NY Times Book Review Selection Process

Several of the book blogs recently pointed out the number of New York Times notable books that were written by staffers and even editors of the Grey Lady. For example, Paul McLeary wrote in CJR Daily, that “six of the 61 books on the nonfiction portion of the list were authored by Times staffers, and another four by regular contributors to the paper.” McLeary pointed out that although the newspaper is a major journalism outlet in this country and works with hudnreds of talented writers each year, “for the Times‘ to compile a list of notable books in which one of every six is the work of a staffer or a contributor seems to stretch the limits of credibility. After all, thousands of nonfictions books were published this year. Surely, a few of those would seem to qualify in front of some of the books written by Times contributors.”

In response to all the discussion on the book blogs and criticism emailed directly to the paper, Byron Calame, the New York Times public editor responded with an article entitled The Book Review: Who Critiques Whom – and Why?. Calame explains that the book review staff takes pains to distance themselves from the literary world and anything that might be misconstrued as conflict of interest. “Yet eliminating all connections appears nearly impossible. Mr. Tanenhaus [editor of the Book Review] and Dwight Garner, the Book Review’s senior editor, are authors themselves and both have the same agent, the powerful Andrew Wylie. This gives me some pause.”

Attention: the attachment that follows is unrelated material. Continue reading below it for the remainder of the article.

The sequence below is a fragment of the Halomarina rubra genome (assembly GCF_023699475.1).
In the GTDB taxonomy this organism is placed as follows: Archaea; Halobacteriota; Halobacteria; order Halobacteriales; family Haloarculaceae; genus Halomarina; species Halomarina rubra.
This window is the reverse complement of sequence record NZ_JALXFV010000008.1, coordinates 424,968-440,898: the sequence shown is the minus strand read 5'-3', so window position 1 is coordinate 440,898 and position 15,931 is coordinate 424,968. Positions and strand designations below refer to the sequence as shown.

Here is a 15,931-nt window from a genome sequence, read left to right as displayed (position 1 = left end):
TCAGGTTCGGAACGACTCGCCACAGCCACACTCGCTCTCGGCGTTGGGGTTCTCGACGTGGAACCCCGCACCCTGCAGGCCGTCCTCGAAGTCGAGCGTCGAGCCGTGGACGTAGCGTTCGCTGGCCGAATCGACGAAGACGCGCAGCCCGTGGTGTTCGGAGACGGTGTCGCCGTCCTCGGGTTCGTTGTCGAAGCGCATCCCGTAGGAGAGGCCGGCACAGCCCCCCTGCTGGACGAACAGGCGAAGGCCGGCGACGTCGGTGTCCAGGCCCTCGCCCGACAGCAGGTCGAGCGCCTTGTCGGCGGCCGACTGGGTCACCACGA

Calame then goes on to describe some of the questions book reviewers are asked when discussing a potential assignment and the “Kenneth Starr” inquiries used to guage the relationship. For example, if the reviewer knows the names of the writer’s children, that’s too close.

For the most part, Calame writes, “readers, it seems to me, are generally well served by the Book Review screening process.” However, he does point out some instances where it could be improved.

This is an interesting article about how amazingly important decisions about books get made.

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